How the Yankees finally got to Jon Lester
|08.06.11 at 12:46 am ET|
Red Sox fans have seen this movie before.
An ace pitcher is cruising along against the vaunted Yankee lineup, like Jon Lester was on Friday night. The Sox left had allowed just two hits in five scoreless innings, throwing just 73 pitches in the process.
Then, boom. All of sudden, the Yankees start taking pitches, fouling off pitcher’s pitches and making every swing count. The Yankees still work the pitcher as well as any team in baseball and they proved it again Friday night, trailing 2-0.
Even the best pitchers the Red Sox ever had – like Pedro Martinez, circa 1999 – have fallen victim to this in the last 15 years that Derek Jeter has been a captain. And Jeter was at the middle of things – or more to the point – the start of things on Friday night.
Eduardo Nunez fell behind quickly two strikes to open the sixth, with the Lester and the Red Sox in command, 2-0. Then six pitches – including two foul balls – later, he was on base with a walk. Jeter singled and Curtis Granderson followed with an RBI single to left-center and it was 2-1.
“Just really lost command,” Lester said. “You have to tip your cap to them. They did a good job being patient that inning. I threw some pretty good pitches they laid off, whether it was a ball or strike, they stayed within themselves and it seemed like the first five innings, we dictated both sides of the plate and in the sixth inning, they did.”
Lester would throw his final 35 pitches of the night in that sixth inning as the Yankees rallied for three runs off Lester.
“The first thing was Nunez’s at-bat, the fact that he was able a 3-2 walk after fouling off some really tough pitches,” Granderson said. “I think he threw pretty anything and everything at him. Derek got his first hit of the ball game, I got my first hit. Nunez read it really well and was able to score.”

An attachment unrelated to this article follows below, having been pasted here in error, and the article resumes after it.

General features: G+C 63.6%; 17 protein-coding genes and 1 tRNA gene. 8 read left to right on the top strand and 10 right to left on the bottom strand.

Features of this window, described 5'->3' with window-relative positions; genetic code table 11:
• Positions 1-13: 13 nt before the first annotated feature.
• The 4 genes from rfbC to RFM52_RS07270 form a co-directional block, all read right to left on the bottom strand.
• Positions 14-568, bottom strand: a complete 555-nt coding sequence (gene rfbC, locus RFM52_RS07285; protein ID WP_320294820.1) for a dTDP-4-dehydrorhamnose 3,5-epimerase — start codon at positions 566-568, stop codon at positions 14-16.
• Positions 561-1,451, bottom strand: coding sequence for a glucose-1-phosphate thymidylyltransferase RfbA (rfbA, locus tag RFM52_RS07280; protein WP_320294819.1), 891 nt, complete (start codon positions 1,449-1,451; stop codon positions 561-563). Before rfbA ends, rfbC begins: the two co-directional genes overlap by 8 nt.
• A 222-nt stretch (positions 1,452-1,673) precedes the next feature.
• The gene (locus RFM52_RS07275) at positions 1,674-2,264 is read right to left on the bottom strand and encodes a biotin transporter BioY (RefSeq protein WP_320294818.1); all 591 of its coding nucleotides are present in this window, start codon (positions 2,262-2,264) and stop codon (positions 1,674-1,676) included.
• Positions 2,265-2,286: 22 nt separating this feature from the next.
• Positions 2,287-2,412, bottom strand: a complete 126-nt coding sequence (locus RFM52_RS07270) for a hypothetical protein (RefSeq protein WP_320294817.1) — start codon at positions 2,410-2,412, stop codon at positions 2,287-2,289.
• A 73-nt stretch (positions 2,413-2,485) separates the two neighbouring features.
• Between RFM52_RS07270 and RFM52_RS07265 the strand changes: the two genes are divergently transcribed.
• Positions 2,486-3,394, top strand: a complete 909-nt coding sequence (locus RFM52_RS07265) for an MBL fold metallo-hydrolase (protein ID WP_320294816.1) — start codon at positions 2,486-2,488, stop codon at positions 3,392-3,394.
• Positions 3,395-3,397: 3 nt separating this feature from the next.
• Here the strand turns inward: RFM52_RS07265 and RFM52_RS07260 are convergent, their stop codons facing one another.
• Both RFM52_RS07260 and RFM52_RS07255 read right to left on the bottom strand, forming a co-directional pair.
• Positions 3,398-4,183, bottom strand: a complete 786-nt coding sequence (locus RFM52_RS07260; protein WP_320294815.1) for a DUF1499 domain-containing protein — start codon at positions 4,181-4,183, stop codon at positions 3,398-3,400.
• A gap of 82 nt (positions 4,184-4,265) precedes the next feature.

Following Granderson’s hit, Mark Teixeira worked the second walk of the inning to load the bases for Robinson Cano. The Yankees most-dangerous hitter hit a sharp grounder to second for a 4-6-3 DP that tied the game. While it was two outs on one pitch, it was the ninth pitch Lester had to throw to Cano in that at-bat alone.
Whether it was fatigue or simply lack of focus, Lester seemed to let up and gave Nick Swisher a pitch that found too much of the plate and he ripped the go-ahead double to left to give the Yankees the lead for good.
“I think the thing that sealed the deal was Swish’s two-out hit right there,” Granderson said. “You can easily go ahead and say, ‘OK, we got two there and we tied it and let’s see if we can score some more [in later innings]. But Swish has been swinging the bat real well and delivered the ball just beyond the reach of Youkilis and I was able to score.”
“I was aware we were having good at-bats,” added Jeter. “I think that’s the key. I don’t think anyone was looking at his pitch count. But we were having good at-bats, and it started with Nunez getting that walk. After that, we strung together some good AB’s. Lester is a handful and we were fortunate to get those runs of him there.”
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